Meredith, I am finding it difficult to understand why buildings erected up to 1990 are protected, I am unclear why an 1989 building has historical importance.

     
  11. Claire, 9. April 2021, 8:00

    Meredith I am for heritage protection. But at least two buildings (the pink one and the large white one) probably can be replaced by one. Private work is okay and there may be some apartments and shops to liven up the square. WCC cannot afford to fix every building there. Does the square have to be exactly the same. Can we think out of the box.

     
  12. Hel, 9. April 2021, 9:09

    Civic Square is an important part of the city but you’d have to be blind not to see the issues there. There are only a couple of buildings remaining in use, the square is not well connected and the buildings are basically islands that don’t work with the public spaces. Seems to me we can be nostalgic and be a slave to what was there and Council pick up the bill, aka ratepayers, or we can rethink the approach and how it can be paid for. Nice to see the Council not straight away reaching for the ratepayer blank cheque as the only option.

     
  13. Meredith, 9. April 2021, 9:15

    Claire. More apartments and shops equals heritage protection?? What about a shop free space? Have you noticed how lively apartments are at night? They are all asleep at night, and at work during the day. Private work is not the same as privatisation and the sale of public assets built up over generations for generations to enjoy. Do you agree with a wonderful park/green space/trees/planting and competition as suggested by Helene?

     
  14. michael, 9. April 2021, 9:39

    If Civic Square turns into another “Courtenay Place” then it will become an area that many people will avoid. It should be an alcohol-free community area with relaxing spaces, especially as the Library is the main attraction there.

     
  15. D'Esterre, 9. April 2021, 13:43

    I agree with Helene’s comments. I liked Civic Square the way it was when we returned to Wellington. I’d like it to be restored to what it used to be. I don’t favour the idea of apartments in that area. It’s supposed to be a public space: I’d prefer it to remain that way.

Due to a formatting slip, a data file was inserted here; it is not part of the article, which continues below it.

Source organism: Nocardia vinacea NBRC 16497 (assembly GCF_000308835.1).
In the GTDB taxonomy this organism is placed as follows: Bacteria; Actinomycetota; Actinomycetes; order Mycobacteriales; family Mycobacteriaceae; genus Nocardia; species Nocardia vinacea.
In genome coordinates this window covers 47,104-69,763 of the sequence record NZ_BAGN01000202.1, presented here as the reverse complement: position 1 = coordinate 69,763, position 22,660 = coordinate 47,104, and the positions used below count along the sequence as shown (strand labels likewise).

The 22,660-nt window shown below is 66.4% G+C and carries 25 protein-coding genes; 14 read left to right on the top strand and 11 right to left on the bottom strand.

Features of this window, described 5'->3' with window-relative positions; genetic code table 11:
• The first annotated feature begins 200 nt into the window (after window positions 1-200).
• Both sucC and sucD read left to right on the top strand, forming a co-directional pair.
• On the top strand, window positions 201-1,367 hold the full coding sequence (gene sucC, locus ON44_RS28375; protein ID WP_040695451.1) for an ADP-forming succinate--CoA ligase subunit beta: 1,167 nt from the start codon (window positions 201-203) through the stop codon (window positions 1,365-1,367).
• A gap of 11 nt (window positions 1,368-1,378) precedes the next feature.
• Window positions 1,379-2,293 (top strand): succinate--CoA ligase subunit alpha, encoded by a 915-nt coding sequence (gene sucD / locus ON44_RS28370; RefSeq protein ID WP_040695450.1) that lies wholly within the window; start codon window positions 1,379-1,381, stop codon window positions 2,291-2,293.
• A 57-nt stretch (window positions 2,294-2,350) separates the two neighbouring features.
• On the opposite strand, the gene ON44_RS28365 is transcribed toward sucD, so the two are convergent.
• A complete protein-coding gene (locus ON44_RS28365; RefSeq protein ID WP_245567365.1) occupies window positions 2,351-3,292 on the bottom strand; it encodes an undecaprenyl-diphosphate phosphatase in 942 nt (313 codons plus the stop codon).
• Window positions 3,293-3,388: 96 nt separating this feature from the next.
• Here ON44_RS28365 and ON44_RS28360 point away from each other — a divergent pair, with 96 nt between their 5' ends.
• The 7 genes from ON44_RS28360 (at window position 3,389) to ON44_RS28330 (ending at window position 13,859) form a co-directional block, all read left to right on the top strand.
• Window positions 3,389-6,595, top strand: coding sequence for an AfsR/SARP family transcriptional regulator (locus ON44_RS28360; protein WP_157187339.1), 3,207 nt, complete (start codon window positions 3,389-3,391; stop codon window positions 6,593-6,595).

Greenwelly: “… it’s not the ‘bridge’ part that is the problem … It is the roof of Capital E which is used as the access promenade that fails the earthquake standard. That would be a relatively straightforward problem to fix, I’d have thought. The bridge has become an integral part of access to the waterfront from that part of the city, and vice versa, of course. It’s difficult to imagine Wellington without it.

     
  16. Conor, 9. April 2021, 20:42

    Claire – great to hear you coming round to the need to replace some buildings past their use by date with apartments. Next stop Newtown!

     
  17. Claire, 10. April 2021, 10:30

    Conor: the square has some buildings that WCC cannot afford to fix. To demolish is their call. And to use privatisation to put up or help with any of those buildings may help with the costs. It could be a good place for some apartments.
    Building apartments in low rise suburbs is a totally different proposition. WCC should do what Christchurch is proposing and instigate land rating. That may free up suitable unused sites.

     
  18. Mickey Mouse, 10. April 2021, 14:33

    Claire have you factored in the cost of demolitions, legal costs, landfill costs, environmental costs, cost of Council rent to remain in a private building hard to access away from the Civic Centre, and additional costs now to add on to the Library … This is all contrary to the public interest. But we will just pay for it.

     
  19. Claire, 10. April 2021, 17:52

    Mickey: the council intends demolishing the pink building and the taller white one as they cannot be fixed at a reasonable price. As with any demolition you would need to factor in those costs. So I assume they have. It’s not my plan.